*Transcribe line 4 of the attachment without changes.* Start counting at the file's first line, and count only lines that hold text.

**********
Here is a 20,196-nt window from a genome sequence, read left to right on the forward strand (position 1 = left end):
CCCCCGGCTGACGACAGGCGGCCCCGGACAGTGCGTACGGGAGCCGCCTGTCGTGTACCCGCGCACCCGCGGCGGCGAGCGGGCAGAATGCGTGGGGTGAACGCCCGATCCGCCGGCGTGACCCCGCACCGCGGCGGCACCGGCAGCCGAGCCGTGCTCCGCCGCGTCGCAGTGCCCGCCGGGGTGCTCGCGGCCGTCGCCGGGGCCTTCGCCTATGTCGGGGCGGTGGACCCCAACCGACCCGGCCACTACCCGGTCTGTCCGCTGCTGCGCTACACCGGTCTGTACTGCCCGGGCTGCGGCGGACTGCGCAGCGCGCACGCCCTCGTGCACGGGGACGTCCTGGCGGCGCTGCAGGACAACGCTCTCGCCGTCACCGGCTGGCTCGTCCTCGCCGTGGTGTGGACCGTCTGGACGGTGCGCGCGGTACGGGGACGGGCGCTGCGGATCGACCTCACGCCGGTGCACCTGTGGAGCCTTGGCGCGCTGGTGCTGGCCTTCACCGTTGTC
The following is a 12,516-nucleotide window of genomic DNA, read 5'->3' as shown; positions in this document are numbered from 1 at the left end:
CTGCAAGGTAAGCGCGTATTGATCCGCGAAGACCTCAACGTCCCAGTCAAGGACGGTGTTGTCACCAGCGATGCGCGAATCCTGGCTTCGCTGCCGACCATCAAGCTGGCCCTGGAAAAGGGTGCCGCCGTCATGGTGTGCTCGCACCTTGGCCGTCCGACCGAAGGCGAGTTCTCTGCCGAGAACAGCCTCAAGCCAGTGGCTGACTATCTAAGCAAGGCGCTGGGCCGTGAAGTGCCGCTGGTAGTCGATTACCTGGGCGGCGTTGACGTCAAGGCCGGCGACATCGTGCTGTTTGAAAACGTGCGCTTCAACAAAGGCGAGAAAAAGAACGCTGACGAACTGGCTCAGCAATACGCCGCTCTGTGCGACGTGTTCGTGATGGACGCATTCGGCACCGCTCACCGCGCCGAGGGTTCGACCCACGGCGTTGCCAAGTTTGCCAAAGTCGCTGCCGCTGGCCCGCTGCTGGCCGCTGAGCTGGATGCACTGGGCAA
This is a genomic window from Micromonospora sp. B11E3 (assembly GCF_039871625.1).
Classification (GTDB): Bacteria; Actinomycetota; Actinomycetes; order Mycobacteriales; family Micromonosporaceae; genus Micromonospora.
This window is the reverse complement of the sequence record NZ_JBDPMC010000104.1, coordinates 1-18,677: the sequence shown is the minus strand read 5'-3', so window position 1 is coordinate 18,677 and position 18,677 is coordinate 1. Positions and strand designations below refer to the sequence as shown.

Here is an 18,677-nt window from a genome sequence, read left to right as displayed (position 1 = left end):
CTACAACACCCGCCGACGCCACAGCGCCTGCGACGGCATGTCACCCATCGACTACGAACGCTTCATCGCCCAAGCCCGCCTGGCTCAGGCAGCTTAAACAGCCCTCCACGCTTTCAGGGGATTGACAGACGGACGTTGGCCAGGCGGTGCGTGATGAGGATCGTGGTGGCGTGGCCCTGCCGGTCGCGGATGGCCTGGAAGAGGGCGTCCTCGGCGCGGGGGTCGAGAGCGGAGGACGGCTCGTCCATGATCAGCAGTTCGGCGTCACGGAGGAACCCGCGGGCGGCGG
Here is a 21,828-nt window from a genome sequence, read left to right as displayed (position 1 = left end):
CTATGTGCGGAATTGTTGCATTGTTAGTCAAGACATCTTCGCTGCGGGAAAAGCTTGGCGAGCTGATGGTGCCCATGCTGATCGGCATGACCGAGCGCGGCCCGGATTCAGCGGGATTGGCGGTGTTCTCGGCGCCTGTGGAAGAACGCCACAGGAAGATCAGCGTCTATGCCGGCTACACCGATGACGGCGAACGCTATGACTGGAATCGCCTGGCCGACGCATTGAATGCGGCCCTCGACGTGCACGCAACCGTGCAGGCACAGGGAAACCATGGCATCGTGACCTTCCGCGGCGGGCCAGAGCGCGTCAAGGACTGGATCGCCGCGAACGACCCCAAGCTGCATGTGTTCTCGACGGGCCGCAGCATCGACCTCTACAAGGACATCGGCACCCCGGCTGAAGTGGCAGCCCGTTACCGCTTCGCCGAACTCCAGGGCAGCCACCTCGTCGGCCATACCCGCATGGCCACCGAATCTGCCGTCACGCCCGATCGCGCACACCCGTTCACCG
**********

CTGCAAGGTAAGCGCGTATTGATCCGCGAAGACCTCAACGTCCCAGTCAAGGACGGTGTTGTCACCAGCGATGCGCGAATCCTGGCTTCGCTGCCGACCATCAAGCTGGCCCTGGAAAAGGGTGCCGCCGTCATGGTGTGCTCGCACCTTGGCCGTCCGACCGAAGGCGAGTTCTCTGCCGAGAACAGCCTCAAGCCAGTGGCTGACTATCTAAGCAAGGCGCTGGGCCGTGAAGTGCCGCTGGTAGTCGATTACCTGGGCGGCGTTGACGTCAAGGCCGGCGACATCGTGCTGTTTGAAAACGTGCGCTTCAACAAAGGCGAGAAAAAGAACGCTGACGAACTGGCTCAGCAATACGCCGCTCTGTGCGACGTGTTCGTGATGGACGCATTCGGCACCGCTCACCGCGCCGAGGGTTCGACCCACGGCGTTGCCAAGTTTGCCAAAGTCGCTGCCGCTGGCCCGCTGCTGGCCGCTGAGCTGGATGCACTGGGCAA